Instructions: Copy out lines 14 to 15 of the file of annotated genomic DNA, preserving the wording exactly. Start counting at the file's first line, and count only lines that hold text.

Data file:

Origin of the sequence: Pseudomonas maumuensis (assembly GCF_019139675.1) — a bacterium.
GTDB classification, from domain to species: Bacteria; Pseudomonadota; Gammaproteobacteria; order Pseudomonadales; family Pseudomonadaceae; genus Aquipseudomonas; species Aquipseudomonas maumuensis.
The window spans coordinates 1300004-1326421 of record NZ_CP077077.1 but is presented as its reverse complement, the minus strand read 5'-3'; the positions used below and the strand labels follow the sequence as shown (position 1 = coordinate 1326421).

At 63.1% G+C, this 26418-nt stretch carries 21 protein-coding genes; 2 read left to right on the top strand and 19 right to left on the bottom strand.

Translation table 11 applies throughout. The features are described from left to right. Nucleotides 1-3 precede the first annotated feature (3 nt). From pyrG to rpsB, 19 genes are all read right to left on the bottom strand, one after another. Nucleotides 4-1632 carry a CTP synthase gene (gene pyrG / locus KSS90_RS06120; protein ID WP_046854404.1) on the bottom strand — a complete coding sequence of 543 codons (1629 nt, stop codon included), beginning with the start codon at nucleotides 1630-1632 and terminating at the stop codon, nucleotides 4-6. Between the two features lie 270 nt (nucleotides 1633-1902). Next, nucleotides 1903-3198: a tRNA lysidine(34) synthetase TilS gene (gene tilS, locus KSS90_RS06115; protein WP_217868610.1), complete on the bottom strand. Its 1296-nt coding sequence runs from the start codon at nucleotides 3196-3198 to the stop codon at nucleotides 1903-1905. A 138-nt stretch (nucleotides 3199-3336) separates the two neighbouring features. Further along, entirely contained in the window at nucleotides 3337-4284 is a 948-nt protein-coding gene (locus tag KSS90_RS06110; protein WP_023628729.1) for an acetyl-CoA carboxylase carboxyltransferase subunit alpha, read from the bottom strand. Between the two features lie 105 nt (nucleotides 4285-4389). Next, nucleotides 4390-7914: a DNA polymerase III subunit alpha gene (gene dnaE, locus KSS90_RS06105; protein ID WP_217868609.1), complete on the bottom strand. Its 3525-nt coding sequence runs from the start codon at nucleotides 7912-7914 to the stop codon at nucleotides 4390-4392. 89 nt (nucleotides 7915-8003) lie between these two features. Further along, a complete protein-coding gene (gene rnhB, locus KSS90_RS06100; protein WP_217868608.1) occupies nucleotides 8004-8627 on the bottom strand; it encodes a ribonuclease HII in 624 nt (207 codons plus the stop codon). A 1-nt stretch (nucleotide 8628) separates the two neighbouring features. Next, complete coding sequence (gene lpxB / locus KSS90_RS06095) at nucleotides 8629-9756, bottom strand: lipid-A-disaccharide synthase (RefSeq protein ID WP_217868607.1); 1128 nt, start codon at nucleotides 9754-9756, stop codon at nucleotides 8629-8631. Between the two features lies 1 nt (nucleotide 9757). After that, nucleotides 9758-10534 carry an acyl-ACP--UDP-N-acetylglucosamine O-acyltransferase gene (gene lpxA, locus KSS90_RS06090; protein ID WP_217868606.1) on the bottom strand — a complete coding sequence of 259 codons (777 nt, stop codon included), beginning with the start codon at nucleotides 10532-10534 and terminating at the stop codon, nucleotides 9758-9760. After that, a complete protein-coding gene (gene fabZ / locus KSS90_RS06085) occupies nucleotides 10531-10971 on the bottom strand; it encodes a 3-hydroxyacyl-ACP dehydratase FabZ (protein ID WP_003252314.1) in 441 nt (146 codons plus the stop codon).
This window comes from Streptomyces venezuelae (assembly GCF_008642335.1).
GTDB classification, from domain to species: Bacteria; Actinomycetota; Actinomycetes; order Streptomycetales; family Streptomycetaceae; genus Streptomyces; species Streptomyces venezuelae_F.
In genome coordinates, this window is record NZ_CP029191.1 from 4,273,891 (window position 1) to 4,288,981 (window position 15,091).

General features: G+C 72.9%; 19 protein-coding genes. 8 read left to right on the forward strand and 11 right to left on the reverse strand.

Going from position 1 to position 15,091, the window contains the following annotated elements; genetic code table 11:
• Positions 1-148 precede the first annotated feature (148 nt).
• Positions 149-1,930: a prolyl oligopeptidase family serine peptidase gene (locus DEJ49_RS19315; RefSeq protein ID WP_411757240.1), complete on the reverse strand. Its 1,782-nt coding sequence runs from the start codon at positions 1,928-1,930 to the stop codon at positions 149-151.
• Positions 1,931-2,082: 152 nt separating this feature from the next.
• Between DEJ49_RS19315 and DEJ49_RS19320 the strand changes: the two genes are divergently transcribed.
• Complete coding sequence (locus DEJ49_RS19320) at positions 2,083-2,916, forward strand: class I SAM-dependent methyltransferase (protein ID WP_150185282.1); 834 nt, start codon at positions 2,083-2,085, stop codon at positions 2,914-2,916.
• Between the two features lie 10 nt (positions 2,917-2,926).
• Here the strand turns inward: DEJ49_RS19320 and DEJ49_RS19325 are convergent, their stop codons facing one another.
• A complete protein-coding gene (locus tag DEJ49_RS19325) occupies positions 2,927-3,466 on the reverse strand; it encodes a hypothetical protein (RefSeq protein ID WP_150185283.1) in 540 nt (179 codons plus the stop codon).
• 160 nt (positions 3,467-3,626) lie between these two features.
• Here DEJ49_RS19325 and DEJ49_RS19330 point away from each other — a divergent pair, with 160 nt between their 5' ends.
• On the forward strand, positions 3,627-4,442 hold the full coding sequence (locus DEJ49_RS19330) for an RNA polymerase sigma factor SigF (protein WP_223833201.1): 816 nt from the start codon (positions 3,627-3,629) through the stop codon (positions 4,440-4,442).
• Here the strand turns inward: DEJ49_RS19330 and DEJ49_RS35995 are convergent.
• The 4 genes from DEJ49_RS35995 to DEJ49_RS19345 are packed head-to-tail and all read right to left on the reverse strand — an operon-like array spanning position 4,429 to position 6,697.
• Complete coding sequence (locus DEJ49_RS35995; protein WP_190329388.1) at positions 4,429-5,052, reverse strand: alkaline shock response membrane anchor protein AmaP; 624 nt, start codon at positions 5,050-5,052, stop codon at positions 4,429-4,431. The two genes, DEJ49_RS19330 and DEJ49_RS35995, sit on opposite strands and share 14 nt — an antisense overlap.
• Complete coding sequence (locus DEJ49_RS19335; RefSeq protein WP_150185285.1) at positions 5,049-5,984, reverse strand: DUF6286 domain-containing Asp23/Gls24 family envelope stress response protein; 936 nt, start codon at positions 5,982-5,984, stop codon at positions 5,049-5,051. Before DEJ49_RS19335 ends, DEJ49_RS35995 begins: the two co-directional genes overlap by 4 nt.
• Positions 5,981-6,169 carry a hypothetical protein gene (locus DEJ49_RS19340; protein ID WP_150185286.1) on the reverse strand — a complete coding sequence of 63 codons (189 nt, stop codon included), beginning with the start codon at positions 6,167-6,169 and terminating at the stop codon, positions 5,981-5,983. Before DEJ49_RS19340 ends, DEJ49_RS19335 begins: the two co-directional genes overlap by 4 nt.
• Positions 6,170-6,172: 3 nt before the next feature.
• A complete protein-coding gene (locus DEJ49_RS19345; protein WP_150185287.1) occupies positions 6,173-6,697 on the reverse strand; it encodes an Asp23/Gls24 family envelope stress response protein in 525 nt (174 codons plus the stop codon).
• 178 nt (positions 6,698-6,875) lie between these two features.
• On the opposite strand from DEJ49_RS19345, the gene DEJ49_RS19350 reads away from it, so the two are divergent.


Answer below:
• Between DEJ49_RS19315 and DEJ49_RS19320 the strand changes: the two genes are divergently transcribed.
• Complete coding sequence (locus DEJ49_RS19320) at positions 2,083-2,916, forward strand: class I SAM-dependent methyltransferase (protein ID WP_150185282.1); 834 nt, start codon at positions 2,083-2,085, stop codon at positions 2,914-2,916.